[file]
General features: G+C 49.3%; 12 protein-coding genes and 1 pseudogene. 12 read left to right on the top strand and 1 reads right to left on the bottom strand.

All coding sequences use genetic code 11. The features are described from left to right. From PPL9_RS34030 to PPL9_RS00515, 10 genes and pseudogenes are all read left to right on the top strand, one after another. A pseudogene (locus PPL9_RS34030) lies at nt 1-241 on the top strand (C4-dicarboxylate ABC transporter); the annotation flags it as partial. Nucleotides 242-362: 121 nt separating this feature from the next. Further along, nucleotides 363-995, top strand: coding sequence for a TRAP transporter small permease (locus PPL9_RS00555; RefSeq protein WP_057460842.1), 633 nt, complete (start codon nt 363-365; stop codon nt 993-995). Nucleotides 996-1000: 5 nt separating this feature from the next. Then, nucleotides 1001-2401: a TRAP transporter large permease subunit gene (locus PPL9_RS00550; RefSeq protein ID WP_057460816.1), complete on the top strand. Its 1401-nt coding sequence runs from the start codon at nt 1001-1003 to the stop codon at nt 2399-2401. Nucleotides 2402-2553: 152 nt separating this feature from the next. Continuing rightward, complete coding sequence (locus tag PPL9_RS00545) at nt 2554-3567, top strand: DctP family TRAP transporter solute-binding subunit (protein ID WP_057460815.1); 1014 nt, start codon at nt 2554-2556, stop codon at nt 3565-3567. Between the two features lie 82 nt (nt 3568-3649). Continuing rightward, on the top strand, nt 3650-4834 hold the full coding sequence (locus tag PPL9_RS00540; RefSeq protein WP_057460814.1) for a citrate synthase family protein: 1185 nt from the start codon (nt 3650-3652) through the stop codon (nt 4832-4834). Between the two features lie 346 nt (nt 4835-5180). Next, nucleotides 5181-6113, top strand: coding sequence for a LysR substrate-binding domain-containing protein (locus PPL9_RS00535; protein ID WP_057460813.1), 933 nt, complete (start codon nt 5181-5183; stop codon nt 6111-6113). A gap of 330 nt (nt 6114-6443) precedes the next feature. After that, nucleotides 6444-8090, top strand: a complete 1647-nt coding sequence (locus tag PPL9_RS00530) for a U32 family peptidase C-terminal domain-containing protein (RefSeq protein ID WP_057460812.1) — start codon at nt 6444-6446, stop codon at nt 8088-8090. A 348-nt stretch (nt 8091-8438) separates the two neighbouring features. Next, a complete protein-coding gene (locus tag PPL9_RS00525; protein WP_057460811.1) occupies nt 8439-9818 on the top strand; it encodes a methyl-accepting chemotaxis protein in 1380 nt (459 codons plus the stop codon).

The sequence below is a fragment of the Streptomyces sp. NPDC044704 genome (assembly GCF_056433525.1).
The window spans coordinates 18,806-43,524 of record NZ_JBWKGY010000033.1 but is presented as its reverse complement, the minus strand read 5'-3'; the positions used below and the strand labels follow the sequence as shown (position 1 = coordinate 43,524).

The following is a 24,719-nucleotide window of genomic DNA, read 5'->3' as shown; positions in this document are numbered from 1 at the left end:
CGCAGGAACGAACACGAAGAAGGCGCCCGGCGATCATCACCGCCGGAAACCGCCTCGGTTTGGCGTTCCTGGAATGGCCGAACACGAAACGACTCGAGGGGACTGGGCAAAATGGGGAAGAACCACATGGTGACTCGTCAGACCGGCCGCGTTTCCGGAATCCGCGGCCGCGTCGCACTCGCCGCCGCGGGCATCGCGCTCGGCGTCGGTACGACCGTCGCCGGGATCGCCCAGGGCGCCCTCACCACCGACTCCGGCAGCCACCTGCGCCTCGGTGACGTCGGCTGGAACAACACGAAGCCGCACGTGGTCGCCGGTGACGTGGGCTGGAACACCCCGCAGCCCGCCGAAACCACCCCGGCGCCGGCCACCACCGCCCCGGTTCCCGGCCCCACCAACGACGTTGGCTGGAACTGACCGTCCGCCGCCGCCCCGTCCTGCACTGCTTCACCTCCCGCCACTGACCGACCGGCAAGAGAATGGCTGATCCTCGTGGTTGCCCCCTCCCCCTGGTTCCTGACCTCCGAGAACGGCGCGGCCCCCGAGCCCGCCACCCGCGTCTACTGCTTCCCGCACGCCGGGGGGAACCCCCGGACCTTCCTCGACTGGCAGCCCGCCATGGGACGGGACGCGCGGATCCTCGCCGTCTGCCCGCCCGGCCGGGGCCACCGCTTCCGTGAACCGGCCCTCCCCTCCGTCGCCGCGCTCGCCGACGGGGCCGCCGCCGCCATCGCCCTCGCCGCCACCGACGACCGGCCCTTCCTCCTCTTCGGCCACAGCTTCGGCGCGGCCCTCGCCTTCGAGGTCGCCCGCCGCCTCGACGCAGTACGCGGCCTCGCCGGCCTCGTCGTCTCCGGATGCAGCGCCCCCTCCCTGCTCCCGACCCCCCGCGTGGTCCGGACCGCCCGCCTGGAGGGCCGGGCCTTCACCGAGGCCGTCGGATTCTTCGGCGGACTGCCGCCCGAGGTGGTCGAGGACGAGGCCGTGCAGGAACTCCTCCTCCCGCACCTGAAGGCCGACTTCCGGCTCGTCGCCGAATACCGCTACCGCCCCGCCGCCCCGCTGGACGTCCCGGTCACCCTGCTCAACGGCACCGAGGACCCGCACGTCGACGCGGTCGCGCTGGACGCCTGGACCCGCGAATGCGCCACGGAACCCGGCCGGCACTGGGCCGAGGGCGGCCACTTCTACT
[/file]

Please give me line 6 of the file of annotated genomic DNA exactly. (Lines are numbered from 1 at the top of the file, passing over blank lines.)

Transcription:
CGCAGGAACGAACACGAAGAAGGCGCCCGGCGATCATCACCGCCGGAAACCGCCTCGGTTTGGCGTTCCTGGAATGGCCGAACACGAAACGACTCGAGGGGACTGGGCAAAATGGGGAAGAACCACATGGTGACTCGTCAGACCGGCCGCGTTTCCGGAATCCGCGGCCGCGTCGCACTCGCCGCCGCGGGCATCGCGCTCGGCGTCGGTACGACCGTCGCCGGGATCGCCCAGGGCGCCCTCACCACCGACTCCGGCAGCCACCTGCGCCTCGGTGACGTCGGCTGGAACAACACGAAGCCGCACGTGGTCGCCGGTGACGTGGGCTGGAACACCCCGCAGCCCGCCGAAACCACCCCGGCGCCGGCCACCACCGCCCCGGTTCCCGGCCCCACCAACGACGTTGGCTGGAACTGACCGTCCGCCGCCGCCCCGTCCTGCACTGCTTCACCTCCCGCCACTGACCGACCGGCAAGAGAATGGCTGATCCTCGTGGTTGCCCCCTCCCCCTGGTTCCTGACCTCCGAGAACGGCGCGGCCCCCGAGCCCGCCACCCGCGTCTACTGCTTCCCGCACGCCGGGGGGAACCCCCGGACCTTCCTCGACTGGCAGCCCGCCATGGGACGGGACGCGCGGATCCTCGCCGTCTGCCCGCCCGGCCGGGGCCACCGCTTCCGTGAACCGGCCCTCCCCTCCGTCGCCGCGCTCGCCGACGGGGCCGCCGCCGCCATCGCCCTCGCCGCCACCGACGACCGGCCCTTCCTCCTCTTCGGCCACAGCTTCGGCGCGGCCCTCGCCTTCGAGGTCGCCCGCCGCCTCGACGCAGTACGCGGCCTCGCCGGCCTCGTCGTCTCCGGATGCAGCGCCCCCTCCCTGCTCCCGACCCCCCGCGTGGTCCGGACCGCCCGCCTGGAGGGCCGGGCCTTCACCGAGGCCGTCGGATTCTTCGGCGGACTGCCGCCCGAGGTGGTCGAGGACGAGGCCGTGCAGGAACTCCTCCTCCCGCACCTGAAGGCCGACTTCCGGCTCGTCGCCGAATACCGCTACCGCCCCGCCGCCCCGCTGGACGTCCCGGTCACCCTGCTCAACGGCACCGAGGACCCGCACGTCGACGCGGTCGCGCTGGACGCCTGGACCCGCGAATGCGCCACGGAACCCGGCCGGCACTGGGCCGAGGGCGGCCACTTCTACT